WARNING: This article contains major spoilers for Avengers: Endgame, now in theaters.
Scarlett Johansson has been a part of the Marvel Cinematic Universe for almost as long as Robert Downey Jr. She made her first appearance as Natasha Romanoff, the Black Widow, in 2010’s Iron Man 2. Throughout the years, Black Widow has been an important figure in the MCU. With all the red in her ledger, she has remained a complicated character who is weighed down by her past, and yet without her past she wouldn’t have been as capable of a spy.
The Black Widow solo film should’ve happened years ago, honestly. The most logical place for her solo film would’ve been shortly after Captain America: The Winter Soldier in the 2014-2016 era of the MCU. Though the Black Widow film has been rumored to happen for years, not many people were talking about it. After the box office success of Captain Marvel, the first solo female superhero film in the MCU, and the events of Avengers: Endgame, fans should be talking more about the upcoming Black Widow film.
With director Cate Shortland on board, and several actors cast, such as David Harbour and Rachel Weisz, the Black Widow solo film is currently in pre-production. According to The Hollywood Reporter, the Black Widow standalone film will be a prequel, and the events of Avengers: Endgame confirm this.
Endgame Gives Us Natasha’s End
Natasha’s character development had to happen in other hero’s movies or off-screen. This is a ramification of her not getting her own solo film, like Hawkeye. Unlike Hawkeye, however, Natasha doesn’t have a family on a farm to go back to. The Avengers became her family, which she says in Avengers: Endgame.
Natasha has spent a lot of her time on-screen supporting the other heroes and, in her words, “picking up after you boys.” She provided a lot of emotional support for characters, namely Steve Rogers, Bruce Banner and Clint Barton. Captain America: The Winter Soldier showed Natasha at her best -- a capable spy and someone who’s able to support a friend while not being bogged down by a romantic storyline.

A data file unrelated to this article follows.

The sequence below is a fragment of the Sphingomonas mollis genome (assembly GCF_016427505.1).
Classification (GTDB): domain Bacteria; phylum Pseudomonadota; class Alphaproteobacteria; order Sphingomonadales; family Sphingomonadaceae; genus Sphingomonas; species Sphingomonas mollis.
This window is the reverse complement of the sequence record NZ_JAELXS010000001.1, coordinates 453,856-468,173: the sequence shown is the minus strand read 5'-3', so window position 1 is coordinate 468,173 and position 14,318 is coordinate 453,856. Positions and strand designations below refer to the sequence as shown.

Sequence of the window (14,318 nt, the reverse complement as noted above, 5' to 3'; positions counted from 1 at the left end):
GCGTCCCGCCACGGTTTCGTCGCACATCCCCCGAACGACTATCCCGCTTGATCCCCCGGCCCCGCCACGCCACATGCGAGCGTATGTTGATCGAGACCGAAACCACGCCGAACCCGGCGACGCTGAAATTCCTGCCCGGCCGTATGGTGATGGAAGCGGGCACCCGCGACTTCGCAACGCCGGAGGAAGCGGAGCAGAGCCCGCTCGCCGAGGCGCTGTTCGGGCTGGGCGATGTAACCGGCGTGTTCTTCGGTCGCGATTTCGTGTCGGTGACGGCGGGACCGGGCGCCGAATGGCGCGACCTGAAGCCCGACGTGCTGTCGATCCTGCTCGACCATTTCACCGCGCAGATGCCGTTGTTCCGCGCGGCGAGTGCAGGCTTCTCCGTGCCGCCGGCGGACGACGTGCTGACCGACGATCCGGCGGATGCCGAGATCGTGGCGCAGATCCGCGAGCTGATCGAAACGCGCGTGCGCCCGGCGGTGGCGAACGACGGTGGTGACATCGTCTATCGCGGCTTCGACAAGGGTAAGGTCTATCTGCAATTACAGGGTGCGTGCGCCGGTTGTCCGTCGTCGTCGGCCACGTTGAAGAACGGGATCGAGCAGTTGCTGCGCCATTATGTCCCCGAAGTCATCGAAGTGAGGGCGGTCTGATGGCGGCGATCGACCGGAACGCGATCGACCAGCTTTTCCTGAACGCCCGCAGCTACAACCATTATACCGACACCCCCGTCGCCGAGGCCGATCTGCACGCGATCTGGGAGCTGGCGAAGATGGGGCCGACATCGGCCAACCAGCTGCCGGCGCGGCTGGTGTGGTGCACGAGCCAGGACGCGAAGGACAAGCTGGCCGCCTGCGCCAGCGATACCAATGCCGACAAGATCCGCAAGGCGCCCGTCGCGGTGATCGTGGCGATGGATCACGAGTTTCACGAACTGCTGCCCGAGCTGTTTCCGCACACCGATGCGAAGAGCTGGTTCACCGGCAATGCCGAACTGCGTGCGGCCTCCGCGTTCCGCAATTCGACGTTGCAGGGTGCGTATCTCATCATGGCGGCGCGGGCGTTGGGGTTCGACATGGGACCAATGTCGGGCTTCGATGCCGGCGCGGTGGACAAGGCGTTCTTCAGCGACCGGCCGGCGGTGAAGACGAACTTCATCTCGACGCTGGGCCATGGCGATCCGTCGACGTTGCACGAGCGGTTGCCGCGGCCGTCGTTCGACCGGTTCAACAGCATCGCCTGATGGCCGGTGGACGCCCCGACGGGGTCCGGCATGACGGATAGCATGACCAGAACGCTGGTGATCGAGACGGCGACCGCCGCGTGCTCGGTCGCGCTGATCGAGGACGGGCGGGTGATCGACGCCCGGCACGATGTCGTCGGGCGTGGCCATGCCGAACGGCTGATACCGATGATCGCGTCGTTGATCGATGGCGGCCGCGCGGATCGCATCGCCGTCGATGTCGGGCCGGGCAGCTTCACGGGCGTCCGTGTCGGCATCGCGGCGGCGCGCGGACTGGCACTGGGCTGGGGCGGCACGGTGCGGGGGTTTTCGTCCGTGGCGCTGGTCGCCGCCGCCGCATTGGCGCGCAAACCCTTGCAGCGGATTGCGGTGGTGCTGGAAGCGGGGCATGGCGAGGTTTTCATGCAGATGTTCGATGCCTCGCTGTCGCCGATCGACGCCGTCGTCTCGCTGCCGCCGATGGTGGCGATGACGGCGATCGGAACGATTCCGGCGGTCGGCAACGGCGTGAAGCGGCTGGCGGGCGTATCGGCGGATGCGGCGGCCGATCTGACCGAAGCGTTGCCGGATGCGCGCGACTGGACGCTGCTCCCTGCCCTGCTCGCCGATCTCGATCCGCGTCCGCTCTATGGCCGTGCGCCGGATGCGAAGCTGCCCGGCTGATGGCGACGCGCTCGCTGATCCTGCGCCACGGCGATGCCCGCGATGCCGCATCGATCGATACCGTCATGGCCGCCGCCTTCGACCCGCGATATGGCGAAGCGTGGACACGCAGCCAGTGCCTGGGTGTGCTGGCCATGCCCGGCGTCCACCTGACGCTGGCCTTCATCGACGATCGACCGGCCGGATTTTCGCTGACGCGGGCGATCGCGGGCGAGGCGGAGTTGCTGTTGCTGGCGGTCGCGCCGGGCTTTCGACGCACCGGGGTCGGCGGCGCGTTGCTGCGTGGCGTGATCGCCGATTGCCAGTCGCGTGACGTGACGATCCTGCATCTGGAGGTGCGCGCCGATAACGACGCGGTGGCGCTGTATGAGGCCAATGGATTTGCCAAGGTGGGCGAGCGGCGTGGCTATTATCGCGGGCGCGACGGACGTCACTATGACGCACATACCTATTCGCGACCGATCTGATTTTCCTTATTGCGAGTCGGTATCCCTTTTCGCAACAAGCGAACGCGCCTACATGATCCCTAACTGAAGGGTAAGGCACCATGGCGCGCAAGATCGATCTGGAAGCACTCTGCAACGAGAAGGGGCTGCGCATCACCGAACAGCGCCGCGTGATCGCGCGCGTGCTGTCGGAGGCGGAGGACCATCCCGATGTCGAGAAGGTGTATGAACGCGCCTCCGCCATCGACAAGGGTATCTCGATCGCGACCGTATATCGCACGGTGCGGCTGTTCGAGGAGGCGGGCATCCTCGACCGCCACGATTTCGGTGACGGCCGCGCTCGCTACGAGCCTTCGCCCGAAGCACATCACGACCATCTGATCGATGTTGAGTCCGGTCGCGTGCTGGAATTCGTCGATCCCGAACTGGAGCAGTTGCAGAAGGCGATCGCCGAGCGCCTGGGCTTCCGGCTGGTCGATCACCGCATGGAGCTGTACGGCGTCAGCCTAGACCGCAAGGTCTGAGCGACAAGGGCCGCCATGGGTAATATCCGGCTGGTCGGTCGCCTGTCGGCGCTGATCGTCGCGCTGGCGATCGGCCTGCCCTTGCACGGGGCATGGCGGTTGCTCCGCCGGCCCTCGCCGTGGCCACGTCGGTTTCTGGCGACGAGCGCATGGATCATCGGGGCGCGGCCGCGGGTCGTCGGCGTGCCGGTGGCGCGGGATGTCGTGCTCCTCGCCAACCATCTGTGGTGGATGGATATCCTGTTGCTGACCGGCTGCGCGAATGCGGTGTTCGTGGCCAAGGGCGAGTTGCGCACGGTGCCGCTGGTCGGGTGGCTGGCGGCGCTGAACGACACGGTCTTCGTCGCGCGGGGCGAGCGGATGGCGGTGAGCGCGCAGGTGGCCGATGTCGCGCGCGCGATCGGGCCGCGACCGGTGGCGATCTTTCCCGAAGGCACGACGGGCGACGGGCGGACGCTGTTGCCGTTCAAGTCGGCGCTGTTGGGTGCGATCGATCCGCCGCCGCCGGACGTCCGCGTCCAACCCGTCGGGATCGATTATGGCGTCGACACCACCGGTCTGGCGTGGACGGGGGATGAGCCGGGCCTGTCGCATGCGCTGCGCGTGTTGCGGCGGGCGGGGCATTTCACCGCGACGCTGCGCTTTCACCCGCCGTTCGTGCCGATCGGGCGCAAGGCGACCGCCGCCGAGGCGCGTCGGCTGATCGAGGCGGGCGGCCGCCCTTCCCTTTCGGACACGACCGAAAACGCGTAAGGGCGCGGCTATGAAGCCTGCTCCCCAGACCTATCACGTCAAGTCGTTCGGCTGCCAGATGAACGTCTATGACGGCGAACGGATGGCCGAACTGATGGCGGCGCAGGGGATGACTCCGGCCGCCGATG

In Endgame, Natasha achieves her full potential and runs point in what is essentially a bare bones S.H.I.E.L.D. operation post-snap. Carol, Rocket, Nebula, Okoye and Rhodey all report to her on what dangers are lurking around the world and in space. Natasha cares so much about the people who are left, even those who aren’t her friends.
We see that Natasha is really putting in the work to protect the people who survived, but also avenge those who were snapped, by finding a way to bring them back. She has said previously that she has a lot of red in her ledger, which helps to explain why she is willing, and does, put her life on the line to save billions of people. The only life that doesn’t matter to her is her own.
As we know, the Soul Stone requires a sacrifice. About halfway through Endgame, Clint and Natasha tussle over who’s going to sacrifice themselves to get the stone. It’s Natasha who outwits Clint and kicks off the side of the mountain to plunge to her death. Unlike Gamora, she willingly sacrifices herself.
Two other heroes wield the gauntlet in the film -- Bruce and Tony -- and neither of them were able to bring Natasha back. Her death, as confirmed by the Avengers, is permanent. Bruce confesses that he tried to bring her back with his snap, while Tony, we assume, focused on ridding the universe of Thanos and his minions.
“Daughter of Ivan”
The other information we got from Avengers: Endgame that could be relevant to the Black Widow film came from Red Skull. When they arrived on Vormir, Red Skull greeted Clint and Natasha by also saying the names of one of their parents. For Natasha, she was “daughter of Ivan.”
Natasha tells Clint she didn’t know the name of her father. This could mean that her film could explore her biological family ties. For someone who professed that the Avengers were her only family, it would be interesting to see how she knows this for sure. Perhaps Natasha could even find Romanoff family members in her solo film, only to lose them.
Additionally, there’s a well-known Ivan figure in the Black Widow comics, Ivan Petrovich Bezukhov, who acts as her protector and sometimes driver. He’s the one who rescued her as an infant and brought her to the Red Room.
In the comics, especially in 1970’s Amazing Adventures, Ivan clearly has a romantic attraction to Natasha when she grows up. Like the scene in Iron Man 2 with Natasha and Happy, Ivan peeks at her changing in the car. It’s clearly a complicated relationship, but perhaps not one that would be great for a film adaptation in 2020.
In the Black Widow: Forever Red book by Margaret Stohl, Ivan Somodorov was her former Red Room mentor who terrorized her and the other girls in the program, and now it’s her job to kill him. The problem is he’s not easily killed, even with all of S.H.I.E.L.D.’s resources. No matter how evil he is, he’s the only paternal figure Natasha’s ever known.
The Ivan name drop in Avengers: Endgame gives multiple avenues for the Black Widow solo film to explore. Endgame also confirms the Black Widow film has to be a prequel, since the characters have explicitly stated her death is permanent. In the end, Natasha sacrificed herself for her family, so her movie can explore the lows of her life that brought her to her family, the Avengers.
Directed by Joe and Anthony Russo, Avengers: Endgame stars Robert Downey Jr. as Iron Man, Chris Evans as Captain America, Mark Ruffalo as Bruce Banner, Chris Hemsworth as Thor, Scarlett Johansson as Black Widow, Jeremy Renner as Hawkeye, Brie Larson as Captain Marvel, Paul Rudd as Ant-Man, Don Cheadle as War Machine, Karen Gillan as Nebula, Danai Gurira as Okoye and Bradley Cooper as Rocket, with Gwyneth Paltrow Pepper Potts, Jon Favreau as Happy Hogan, Benedict Wong as Wong, Tessa Thompson as Valkyrie and Josh Brolin as Thanos.